Mediacom alumni Mike Deane and Tim Russell start consultancy to fill ‘strategic void’ between creative and media agencies

Two of Mediacom's former strategists - including chief strategy officer Mike Deane - have teamed up to launch a consultancy, Mumbrella can reveal. Here, the duo chats with Brittney Rigby about flightless birds, being 'smithies', and why launching during a pandemic has strangely suited their proposition.

When old colleagues Mike Deane and Tim Russell – Mediacom’s former chief strategy officer and group director of digital strategy and innovation, respectively – came together last November to start a consultancy, they didn’t envision it launching on the precipice of a global pandemic.

COVID-19 still seemed like a far-off threat, but soon enough it would become very proximate, both personally – Deane’s sister contracted the virus in the UK; “she was [in the] hospital, on a ventilator, so it was very real” – and professionally.  But, the timing has suited them, in a way.

The pandemic has forced people to reckon with the world, to reconsider what they count as important, which includes what they want and need to buy. It’s pushed brands to question what works, and whether spend is actually translating into results (as Deane and Russell explain, most isn’t). And, while businesses in certain categories have been struggling to keep up with demand, others are flailing, desperately attempting to cling onto liquidity and relevancy.

Russell and Deane say they’ve been inundated with client enquiries; the likes of Lion and Nestle have already engaged them. And they knew the need for their offering was there, that brands would want it. So Russell wouldn’t say syncing the launch with a global health crisis is “fortuitous, but it’s certainly reinforced some thinking”.

Russell (left) and Deane

Coining Saintsmiths

Deane left Group M’s Mediacom in October to team up with Russell, who worked as a freelance consultant for two years after leaving the same agency in 2017. By February, they had a market-ready offering: Saintsmiths.

The pair immediately start talking over each other, laughing, when I ask about the consultancy’s interesting name. And they’re quick to point out it’s multi-layered and “slightly tongue in cheek”.

To be a ‘saint’ “is to offer a bit of guiding light to marketers at this point, but with humility and empathy and a helpfulness,” Deane explains. And to be a ‘smith’ is to be a maker, a crafter, which importantly means being invested in the entire process (and not just doing a “strategic mic drop”, as Russell says).

“That’s one of the biggest learnings we’ve had over the years,” Deane admits.

“Working in strategy, we don’t like a handover point, the point at which strategy stops and then you just put your hands up and walk away. We really like staying with clients’ brands and seeing it through to fruition.”

But where’s the tongue in cheek? Deane quickly explains. A “smithy is somebody with a first name and a surname that can both be a first name”. Mike Deane. Tim Russell. Ah – there it is.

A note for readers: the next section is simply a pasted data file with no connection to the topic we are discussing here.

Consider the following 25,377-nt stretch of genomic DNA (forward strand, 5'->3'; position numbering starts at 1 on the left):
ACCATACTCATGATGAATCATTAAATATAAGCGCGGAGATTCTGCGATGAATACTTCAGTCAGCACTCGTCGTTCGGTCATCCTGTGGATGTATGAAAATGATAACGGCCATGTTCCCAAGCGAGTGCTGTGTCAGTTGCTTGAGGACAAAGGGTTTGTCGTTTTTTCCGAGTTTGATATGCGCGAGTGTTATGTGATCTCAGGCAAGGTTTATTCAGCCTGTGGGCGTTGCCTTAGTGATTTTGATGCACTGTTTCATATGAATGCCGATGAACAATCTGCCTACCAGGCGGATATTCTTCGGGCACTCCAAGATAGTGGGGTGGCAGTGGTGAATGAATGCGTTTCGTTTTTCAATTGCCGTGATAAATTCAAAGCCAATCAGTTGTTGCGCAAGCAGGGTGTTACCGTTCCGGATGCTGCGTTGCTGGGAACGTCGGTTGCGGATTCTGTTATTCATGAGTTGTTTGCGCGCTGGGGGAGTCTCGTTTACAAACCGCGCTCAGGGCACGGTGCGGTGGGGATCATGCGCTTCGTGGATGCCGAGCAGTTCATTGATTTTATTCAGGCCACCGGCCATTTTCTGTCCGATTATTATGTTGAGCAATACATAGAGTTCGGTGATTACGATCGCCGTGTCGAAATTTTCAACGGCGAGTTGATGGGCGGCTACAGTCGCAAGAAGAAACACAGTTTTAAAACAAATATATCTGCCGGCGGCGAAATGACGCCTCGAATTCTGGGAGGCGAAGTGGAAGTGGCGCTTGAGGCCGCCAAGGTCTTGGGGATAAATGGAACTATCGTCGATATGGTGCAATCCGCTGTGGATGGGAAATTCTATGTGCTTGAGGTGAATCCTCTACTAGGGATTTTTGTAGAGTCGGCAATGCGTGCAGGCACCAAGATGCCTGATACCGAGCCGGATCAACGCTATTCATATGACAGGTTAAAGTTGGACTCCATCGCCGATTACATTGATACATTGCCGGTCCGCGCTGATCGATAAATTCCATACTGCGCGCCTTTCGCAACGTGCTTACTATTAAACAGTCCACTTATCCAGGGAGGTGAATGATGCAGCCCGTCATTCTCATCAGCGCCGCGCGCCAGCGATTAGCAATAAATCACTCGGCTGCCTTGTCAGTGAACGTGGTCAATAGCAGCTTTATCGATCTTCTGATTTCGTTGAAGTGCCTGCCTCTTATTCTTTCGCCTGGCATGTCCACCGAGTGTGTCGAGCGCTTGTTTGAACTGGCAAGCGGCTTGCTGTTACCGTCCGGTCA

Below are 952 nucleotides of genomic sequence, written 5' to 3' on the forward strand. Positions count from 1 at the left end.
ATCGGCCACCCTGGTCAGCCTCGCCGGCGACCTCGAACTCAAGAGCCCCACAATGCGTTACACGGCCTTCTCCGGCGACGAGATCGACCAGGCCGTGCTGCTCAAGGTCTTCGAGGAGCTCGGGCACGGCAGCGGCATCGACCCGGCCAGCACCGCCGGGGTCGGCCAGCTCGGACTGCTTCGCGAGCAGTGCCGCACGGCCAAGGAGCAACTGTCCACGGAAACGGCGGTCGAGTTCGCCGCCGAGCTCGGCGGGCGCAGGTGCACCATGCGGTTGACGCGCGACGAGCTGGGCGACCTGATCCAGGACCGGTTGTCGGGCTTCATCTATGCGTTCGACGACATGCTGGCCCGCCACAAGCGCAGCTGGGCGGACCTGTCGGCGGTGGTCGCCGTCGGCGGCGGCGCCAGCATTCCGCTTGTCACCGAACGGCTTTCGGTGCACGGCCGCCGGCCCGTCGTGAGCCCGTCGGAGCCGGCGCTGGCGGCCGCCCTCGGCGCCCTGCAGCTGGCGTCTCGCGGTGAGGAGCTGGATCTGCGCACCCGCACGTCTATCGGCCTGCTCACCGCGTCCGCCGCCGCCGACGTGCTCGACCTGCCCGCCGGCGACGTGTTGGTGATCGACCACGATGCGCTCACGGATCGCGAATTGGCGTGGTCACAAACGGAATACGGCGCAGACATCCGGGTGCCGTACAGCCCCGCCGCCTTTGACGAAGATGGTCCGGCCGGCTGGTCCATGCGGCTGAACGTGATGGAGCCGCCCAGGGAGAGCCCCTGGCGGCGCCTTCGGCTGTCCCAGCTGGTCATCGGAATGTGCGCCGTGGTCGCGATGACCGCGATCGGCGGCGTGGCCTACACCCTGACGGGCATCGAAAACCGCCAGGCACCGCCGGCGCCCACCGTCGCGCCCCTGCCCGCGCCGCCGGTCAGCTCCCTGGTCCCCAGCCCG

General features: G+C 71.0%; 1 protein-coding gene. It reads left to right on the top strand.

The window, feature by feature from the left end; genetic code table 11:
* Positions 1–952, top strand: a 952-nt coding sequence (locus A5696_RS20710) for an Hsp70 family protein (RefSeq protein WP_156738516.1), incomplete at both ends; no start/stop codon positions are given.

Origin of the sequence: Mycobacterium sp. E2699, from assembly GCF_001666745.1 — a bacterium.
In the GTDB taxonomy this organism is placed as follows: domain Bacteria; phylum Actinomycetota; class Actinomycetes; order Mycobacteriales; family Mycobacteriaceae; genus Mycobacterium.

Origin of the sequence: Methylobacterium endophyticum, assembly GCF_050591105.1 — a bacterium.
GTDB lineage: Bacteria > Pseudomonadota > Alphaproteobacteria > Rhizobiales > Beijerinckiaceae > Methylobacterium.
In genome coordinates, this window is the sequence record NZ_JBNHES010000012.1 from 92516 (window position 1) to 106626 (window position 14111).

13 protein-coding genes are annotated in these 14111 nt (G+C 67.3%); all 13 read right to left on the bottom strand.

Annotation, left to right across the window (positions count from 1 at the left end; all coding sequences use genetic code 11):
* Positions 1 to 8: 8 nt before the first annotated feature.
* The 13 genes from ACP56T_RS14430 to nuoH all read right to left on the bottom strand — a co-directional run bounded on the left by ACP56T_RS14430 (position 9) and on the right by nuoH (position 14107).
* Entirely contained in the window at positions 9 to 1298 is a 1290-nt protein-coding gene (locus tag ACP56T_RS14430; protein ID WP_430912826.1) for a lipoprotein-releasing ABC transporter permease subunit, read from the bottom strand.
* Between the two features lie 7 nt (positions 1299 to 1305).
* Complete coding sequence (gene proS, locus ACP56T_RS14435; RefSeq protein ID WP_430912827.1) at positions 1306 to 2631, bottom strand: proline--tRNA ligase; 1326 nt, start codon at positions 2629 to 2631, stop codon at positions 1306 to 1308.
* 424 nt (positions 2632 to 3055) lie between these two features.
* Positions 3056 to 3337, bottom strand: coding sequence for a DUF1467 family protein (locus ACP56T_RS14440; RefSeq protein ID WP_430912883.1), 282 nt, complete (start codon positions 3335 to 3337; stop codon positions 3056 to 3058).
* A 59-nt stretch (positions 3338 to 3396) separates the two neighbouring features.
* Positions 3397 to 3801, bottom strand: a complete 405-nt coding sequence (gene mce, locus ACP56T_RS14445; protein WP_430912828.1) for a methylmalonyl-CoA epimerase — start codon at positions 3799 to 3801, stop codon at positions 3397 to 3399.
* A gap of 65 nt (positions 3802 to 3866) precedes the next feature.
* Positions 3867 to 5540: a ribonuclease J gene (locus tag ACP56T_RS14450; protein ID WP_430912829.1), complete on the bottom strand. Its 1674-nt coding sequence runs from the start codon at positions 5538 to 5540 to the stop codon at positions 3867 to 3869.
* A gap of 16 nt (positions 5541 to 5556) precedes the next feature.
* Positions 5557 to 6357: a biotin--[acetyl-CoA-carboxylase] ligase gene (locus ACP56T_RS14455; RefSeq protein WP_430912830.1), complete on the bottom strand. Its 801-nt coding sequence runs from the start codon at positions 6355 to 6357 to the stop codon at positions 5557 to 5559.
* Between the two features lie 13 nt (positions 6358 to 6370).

Fixing the ‘messiness of marketing’

While the consultancy is new, the central premise underpinning it isn’t, the pair tells me; they have “always been keen to address the disparities and messiness that exists within marketing”.

“That’s what we do,” Deane explains, “we try and stitch things together as effectively as possible.”

That ‘messiness’ involves contradictory philosophies that pull marketers in different directions, Deane and Russell explain, leading to a sense of befuddlement, and ineffective spend – “You might as well set it [the money you’re wasting] on fire” – rather than much-needed clarity.

“What the pandemic has done is it’s sort of opened up the flaws within marketing even further. So the call for our services almost has never been greater,” Deane says.

Aimee Buchanan came out and said something the other day that now is actually a really good time for strategists because they almost relish this sort of uncertainty and chaos and can lean into that, can create some simplicity from it.

“Whilst vendors may be quiet and certain agencies may be quiet, if you’re offering a strategic product, right now, it’s as relevant as ever.”

The Saintsmiths website

And that strategy, ultimately, is differentiating ‘could’ versus ‘should’.

“There’s a a number of things you could do [when] marketing, but there’s actually only a certain number of things you should be doing to set the foundations before embarking on broader, more imaginative challenges,” Deane says.

The ‘no man’s land’ between creative and media agencies

Saintsmiths’ proposition is to bring a sense of simplicity and unity to a process that is, more often than not, complex and disparate. A marketer needs one strategy, and, importantly, a strategy that’s neutral and agenda-free, the duo proposes.

“You do end up with this sort of strategic void,” Russell says of the gap between creative and media agencies.